Working His Way Back

It's Matt Smith's last season of Ole Miss baseball, so he'll miss the important series with Mississippi State because of hand surgery last week.

He walked up to us Tuesday afternoon, serious scar with stitches on the top of his left glove hand, and talked to us about several subjects, like, well, his hand and the Mississippi State series.

"It's a lot better," said the fifth-year veteran of Ole Miss and Mississippi State wars. "Actually it's ahead of schedule. I'm only like (a few) days out and I can pretty much, I mean...not completely a fist yet."

And he shows us how he can almost close his left, repaired hand into a ball. But not yet, as he says. That means he won't play this weekend against the Bulldogs. But we've known that since the day he had surgery.

That he would have a chance to be back for the Arkansas series, which has always been the hope, remains that.

"It's getting better. I can tell," he said. "My strength's coming back every day. Hopefully in five days I'll be picking up a bat, whether it's a whiffle ball bat or whatever. Just doing something. I can grip a bat already, it's just really weak."

That would be about Saturday or Sunday. The series with the Razorbacks begins a week from Thursday.

"It's going to hurt regardless. I'm just waiting to get my strength back," Smith said. "I'm hoping for getting back for Arkansas."

He protects it now with a guard, and he will also have to wear one of some sorts when he plays again.

"I have to keep a guard on it most of the day. I take it off to do my rehab and stuff," he said. "I'll definitely have to have something on it (when he is able to play in a game) if it gets hit or whatever. That bone is not ever going to break again. It's got eight screws and four plates in it. It's probably the toughest bone in my hand now."

Smith said the Rebel offense was able to carry on without him last weekend.

"It was awesome," he said. "I think Miles (Hamblin) and (Matt) Tracy as far as senior leadership did really good offensively. They had big hits throughout the weekend. Offensively in general I think it was an awesome weekend for us. Everybody swung it. We got big two-out hits more often than we had been. That was neat to see."


Mathis knows this rivalry now
Bruce Newman
The Rivalry

Although he won't play in the MSU series, Smith said he is helping to make sure the younger players understand what's at stake. He said Ole Miss head coach Mike Bianco is also making sure.

"Coach has already mentioned that. He said get ready for a big weekend, the biggest rival weekend we have. It's more than just a series for the SEC standings. It's going to be an intense weekend, and we're playing good right now. It's going to be a big weekend."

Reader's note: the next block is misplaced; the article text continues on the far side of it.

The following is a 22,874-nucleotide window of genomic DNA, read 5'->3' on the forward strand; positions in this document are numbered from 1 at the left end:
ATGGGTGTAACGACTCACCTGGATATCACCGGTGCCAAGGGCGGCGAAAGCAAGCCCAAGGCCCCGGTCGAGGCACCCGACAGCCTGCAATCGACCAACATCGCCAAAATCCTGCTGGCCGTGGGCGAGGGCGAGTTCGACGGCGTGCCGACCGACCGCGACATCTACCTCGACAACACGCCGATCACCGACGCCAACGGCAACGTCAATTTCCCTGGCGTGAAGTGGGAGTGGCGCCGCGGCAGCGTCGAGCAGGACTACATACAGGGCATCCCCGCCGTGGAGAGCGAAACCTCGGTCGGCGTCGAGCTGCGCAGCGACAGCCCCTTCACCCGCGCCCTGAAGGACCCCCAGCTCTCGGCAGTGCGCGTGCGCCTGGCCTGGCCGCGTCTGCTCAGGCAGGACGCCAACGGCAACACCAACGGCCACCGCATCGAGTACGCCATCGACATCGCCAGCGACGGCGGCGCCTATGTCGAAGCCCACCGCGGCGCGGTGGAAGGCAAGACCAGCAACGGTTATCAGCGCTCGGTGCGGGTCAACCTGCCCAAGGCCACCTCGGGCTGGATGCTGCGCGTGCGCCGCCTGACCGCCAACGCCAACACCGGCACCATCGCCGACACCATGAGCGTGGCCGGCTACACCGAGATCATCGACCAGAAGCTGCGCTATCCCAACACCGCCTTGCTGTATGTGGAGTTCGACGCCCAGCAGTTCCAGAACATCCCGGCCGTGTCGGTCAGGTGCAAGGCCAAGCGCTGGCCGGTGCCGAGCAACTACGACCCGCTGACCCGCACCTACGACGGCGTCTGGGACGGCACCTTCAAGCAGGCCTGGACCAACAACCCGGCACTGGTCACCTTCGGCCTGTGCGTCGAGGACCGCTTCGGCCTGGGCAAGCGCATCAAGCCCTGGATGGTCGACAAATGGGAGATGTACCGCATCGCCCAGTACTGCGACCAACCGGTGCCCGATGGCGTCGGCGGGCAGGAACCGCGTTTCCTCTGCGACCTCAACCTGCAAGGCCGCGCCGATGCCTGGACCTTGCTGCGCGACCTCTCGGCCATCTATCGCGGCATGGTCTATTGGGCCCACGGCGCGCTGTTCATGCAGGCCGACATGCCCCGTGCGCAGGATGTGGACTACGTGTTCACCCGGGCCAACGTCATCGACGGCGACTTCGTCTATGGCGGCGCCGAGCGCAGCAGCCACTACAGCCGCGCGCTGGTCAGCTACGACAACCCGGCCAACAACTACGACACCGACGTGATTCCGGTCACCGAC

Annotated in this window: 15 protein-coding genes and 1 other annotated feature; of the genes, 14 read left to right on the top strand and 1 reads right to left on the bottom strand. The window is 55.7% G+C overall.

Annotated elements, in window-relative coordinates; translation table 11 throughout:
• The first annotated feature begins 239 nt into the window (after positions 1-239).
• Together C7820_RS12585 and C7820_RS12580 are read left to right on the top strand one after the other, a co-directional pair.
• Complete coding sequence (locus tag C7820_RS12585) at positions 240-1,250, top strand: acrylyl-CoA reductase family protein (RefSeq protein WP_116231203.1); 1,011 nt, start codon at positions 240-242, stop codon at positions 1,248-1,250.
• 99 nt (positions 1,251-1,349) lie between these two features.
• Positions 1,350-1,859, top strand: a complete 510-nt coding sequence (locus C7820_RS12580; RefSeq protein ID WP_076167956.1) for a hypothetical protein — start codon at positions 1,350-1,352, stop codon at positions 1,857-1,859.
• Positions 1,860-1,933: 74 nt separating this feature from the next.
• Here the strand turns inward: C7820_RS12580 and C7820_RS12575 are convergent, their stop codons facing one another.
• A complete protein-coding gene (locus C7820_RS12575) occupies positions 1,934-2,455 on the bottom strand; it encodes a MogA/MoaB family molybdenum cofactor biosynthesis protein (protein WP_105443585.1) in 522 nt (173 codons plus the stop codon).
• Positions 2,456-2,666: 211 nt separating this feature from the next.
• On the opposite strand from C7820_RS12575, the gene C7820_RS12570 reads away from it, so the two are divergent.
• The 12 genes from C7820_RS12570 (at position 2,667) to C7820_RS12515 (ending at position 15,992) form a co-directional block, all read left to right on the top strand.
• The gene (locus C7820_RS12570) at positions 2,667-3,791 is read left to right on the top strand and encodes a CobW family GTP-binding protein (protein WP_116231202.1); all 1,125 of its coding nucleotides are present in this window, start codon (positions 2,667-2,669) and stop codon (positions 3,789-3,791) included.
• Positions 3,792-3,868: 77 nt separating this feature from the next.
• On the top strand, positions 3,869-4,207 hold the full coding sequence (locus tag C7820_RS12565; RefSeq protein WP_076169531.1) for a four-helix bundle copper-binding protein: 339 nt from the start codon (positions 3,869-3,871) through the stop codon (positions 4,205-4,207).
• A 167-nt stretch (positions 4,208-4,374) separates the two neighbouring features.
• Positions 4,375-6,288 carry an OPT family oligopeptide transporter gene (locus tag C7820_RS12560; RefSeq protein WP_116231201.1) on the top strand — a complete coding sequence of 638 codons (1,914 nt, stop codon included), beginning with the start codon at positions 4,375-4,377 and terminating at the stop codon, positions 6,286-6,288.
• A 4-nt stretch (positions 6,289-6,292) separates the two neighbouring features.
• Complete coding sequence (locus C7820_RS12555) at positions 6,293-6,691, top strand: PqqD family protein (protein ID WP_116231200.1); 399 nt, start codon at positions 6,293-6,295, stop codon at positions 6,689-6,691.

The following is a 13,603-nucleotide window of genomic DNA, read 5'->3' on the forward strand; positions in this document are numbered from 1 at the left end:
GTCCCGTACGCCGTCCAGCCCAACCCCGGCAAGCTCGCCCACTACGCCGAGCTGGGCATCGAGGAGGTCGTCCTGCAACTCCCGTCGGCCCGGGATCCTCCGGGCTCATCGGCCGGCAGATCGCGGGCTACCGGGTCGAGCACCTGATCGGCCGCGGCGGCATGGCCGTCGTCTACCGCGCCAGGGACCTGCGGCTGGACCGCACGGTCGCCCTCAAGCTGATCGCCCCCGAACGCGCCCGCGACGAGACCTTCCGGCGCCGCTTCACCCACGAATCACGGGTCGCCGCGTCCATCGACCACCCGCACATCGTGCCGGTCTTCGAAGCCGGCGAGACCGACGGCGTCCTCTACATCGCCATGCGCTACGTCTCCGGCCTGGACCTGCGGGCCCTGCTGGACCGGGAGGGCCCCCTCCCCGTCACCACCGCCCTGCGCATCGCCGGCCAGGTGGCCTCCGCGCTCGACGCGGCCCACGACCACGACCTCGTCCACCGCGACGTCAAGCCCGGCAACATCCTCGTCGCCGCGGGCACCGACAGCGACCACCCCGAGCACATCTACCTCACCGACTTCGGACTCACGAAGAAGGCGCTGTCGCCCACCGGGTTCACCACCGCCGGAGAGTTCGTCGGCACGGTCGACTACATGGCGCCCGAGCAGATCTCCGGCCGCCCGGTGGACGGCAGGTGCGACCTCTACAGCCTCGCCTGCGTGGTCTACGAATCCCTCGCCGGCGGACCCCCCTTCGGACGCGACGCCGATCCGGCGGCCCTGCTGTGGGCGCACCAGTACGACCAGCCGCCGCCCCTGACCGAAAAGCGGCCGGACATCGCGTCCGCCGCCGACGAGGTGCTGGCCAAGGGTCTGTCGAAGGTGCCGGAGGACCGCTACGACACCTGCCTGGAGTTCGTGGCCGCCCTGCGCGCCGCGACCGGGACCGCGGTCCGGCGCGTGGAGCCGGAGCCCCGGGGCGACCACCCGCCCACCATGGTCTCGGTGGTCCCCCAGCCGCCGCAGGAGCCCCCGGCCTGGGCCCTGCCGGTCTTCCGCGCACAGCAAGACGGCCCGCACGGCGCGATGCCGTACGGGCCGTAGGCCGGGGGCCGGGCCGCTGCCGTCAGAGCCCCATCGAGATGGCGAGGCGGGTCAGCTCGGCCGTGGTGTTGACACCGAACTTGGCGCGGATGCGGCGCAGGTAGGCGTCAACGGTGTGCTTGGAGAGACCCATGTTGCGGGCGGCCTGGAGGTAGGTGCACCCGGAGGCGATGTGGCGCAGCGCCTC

Tanner Mathis, although an out of state sophomore from southwest Louisiana, said he knows what this weekend means as well.

"I've been here a couple of years, and I've seen it," said the Rebels' leadoff batter. "I got to go to State last year and saw how much they hated us. As soon as we beat South Carolina Sunday, a bunch of people came up and said man, this weekend was huge but this next weekend is even bigger. They said gotta take three, gotta take three. Even the guys not from here, they still get the message."

Mathis said he remembers the words of Bianco last season prior to playing Mississippi State.

"He said ‘I'm not from here, but I know.' As soon as he said that, I thought this is pretty big. (Jordan) King has talked to me some. He's got some buddies that play for State. They hate us and we hate them. All they want to do is beat us, and all we want to do is beat them."

Mathis said winning the last two games against South Carolina lifted this team's confidence like it hasn't been all season.

"I think we have all the confidence in the world to come out here and play our best baseball the next three games just like we did the last two games," he said. "It's a very important weekend for the fans, and it's a very important weekend for Hoover and postseason sakes."

Matt Snyder, from Virginia, said being here makes all the difference in understanding the dynamics of Ole Miss-Mississippi State.

"When you're from Virginia, you know about it because of ESPN. But when you come down here and see how it really is, especially with baseball and football, it's something people don't really understand farther away.

"But when you get down here and start playing and seeing the reactions around the game, you can't beat it anywhere in the country."

Snyder said that is especially the case, in his opinion, Thursday through Saturday.

"This weekend is going to be huge because of the standings in the SEC right now," he said.

"We definitely know how big this is to everybody around here. And it is to us. If we play like we did the past two games, we'll be fine. We haven't had that feeling much this season, and we want to make sure we keep that feeling going. Especially against the Bulldogs, that would be times two."


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